To aid in the process of home selection, Connor said agents pooled resources in nearby communities.

“I knew that a lot of the clients had probably been to Chicago, but not necessarily the western suburbs,” Connor said, so clients were provided with information on school districts, parks and forest preserves, and "what the communities were known for." John Greene Realtor also provides city guides on its website, specifically for those relocating to the area.

Connor said there is still a small percentage of clients, "probably dozens, that decided to rent in the short term.” She said some are waiting for their homes in Indiana to sell, while other clients are “taking a little bit of time so they can make an informed decision” about which community they choose.

Jane February 16, 2012 at 01:38 PM
The total market value of all residential property in DuPage Co for 2009 was 32,988,400,000 - more than 32 Billion dollars. That's the assessor's number as published in the County's 2010 annual financial report. Since then, the assessor has reduced the fair market values by about 11.1% (many would agree that the assessed values are now overstated). The reduction in value of residential property in DuPage Co has fallen 3.66 Billion dollars in the past 2 years. So I agree with George, this 50 million is a drop in the bucket.
Mike February 16, 2012 at 03:10 PM
Through a deal with the Illinois Government, Navistar retains all of the funds deducted from their Illinois employees paychecks. That money is NOT being used in your community is being kept by Navistar!
Jane February 16, 2012 at 04:08 PM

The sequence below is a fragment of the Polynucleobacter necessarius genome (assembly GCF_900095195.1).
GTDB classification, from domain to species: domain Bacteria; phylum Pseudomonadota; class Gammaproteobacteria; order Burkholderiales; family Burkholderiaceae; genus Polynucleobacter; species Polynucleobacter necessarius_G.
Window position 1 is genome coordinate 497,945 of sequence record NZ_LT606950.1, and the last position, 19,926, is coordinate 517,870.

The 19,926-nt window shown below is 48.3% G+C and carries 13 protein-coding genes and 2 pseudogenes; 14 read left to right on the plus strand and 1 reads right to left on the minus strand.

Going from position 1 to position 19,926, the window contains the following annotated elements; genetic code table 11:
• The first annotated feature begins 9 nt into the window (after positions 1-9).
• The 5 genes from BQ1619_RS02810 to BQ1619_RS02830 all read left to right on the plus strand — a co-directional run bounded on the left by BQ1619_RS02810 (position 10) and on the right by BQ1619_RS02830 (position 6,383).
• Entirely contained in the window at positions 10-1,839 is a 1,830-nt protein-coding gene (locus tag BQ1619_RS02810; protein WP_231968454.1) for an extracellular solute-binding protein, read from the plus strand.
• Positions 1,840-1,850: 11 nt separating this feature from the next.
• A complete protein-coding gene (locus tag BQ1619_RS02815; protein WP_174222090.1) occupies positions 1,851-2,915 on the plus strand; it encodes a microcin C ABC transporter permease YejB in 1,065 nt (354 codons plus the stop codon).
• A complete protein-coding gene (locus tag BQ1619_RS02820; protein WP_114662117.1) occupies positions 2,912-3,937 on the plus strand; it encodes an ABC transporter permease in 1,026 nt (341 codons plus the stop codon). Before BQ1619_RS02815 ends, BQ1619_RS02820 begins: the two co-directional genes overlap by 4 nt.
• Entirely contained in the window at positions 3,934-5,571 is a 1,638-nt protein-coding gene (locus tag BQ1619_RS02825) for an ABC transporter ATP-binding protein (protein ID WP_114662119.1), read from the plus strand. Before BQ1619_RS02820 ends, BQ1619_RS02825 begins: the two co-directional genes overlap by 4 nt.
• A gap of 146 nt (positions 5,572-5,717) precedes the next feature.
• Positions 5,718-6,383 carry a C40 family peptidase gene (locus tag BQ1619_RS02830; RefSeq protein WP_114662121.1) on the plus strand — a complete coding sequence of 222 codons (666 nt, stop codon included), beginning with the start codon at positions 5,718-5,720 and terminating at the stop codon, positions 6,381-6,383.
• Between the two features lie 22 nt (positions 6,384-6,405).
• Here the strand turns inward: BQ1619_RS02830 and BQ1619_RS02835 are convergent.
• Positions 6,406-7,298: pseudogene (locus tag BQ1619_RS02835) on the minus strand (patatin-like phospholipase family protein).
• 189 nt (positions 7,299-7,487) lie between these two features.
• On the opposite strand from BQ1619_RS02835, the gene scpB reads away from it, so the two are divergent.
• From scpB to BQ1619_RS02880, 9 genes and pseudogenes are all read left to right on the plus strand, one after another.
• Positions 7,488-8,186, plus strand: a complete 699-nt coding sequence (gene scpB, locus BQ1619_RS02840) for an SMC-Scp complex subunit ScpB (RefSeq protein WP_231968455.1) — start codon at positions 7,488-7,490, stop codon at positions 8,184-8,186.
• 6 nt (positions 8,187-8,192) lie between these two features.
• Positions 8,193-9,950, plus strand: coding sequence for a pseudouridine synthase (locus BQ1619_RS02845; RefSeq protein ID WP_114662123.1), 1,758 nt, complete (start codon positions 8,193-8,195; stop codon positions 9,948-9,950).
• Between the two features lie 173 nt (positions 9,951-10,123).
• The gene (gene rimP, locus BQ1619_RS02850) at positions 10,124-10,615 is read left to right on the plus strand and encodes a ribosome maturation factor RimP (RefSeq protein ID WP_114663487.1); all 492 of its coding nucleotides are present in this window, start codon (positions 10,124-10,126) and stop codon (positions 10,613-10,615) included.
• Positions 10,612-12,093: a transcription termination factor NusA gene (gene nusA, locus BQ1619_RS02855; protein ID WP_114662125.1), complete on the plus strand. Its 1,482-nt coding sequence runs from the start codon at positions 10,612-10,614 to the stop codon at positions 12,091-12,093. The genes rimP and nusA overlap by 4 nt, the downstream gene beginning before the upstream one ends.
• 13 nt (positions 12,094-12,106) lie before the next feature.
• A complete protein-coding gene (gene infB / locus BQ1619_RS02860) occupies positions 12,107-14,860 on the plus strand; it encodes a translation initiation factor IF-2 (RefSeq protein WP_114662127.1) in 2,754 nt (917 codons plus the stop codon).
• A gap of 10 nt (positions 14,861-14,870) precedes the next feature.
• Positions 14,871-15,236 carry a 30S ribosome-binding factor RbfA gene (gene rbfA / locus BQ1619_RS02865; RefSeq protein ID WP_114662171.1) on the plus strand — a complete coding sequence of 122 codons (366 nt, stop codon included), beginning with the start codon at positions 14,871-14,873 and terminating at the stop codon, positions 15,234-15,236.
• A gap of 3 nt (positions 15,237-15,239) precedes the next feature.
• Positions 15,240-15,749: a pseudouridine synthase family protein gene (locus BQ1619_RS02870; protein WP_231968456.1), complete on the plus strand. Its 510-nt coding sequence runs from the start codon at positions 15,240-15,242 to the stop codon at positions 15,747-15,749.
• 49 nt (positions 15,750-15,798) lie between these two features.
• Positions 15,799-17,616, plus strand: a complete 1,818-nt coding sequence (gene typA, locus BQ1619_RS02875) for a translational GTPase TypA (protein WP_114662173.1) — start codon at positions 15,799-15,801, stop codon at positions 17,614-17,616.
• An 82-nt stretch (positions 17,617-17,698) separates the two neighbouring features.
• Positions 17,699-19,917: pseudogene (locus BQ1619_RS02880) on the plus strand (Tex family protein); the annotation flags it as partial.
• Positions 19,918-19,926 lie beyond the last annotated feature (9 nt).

Mike - you are correct. This is the new legistlation that was passed recently. Navistar keeps the state income taxes that are withheld from their employees paychecks instead of sending the money into the State to be used for public purposes. Navistar is permitted to keep up to $64 Million of money that would go to the State. The State's primary source of revenue is income taxes. There are no state property taxes. Cities, villages, counties and school districts get a significant portion of their revienue from the State. The state collects the incomes taxes and then redistributes them back to local taxing bodies. Navistar keeps the money that would have otherwise gone to the local community. Don't you think the people that earn the money should decide how its spent?
Dick February 16, 2012 at 05:26 PM
It seems to me that this Navistar tax scheme is unconstitutional. The IL Constitution Art 9 Sec 1 states: The General Assembly has the exclusive power to raise revenue by law except as limited or otherwise provided in this Constitution. The power of taxation shall not be surrendered, suspended or contracted away. That second sentence prohibits the state from making agreements with private entities to release them from tax liability.
Maria February 16, 2012 at 08:15 PM
The $285 MILLION in fines the EPA will collect from Navistar for violations of the Clean Air Act with their diesel engines will help make up the difference to taxpayers. http://www.reuters.com/article/2012/02/16/navistar-engines-idUSL2E8DG85E20120216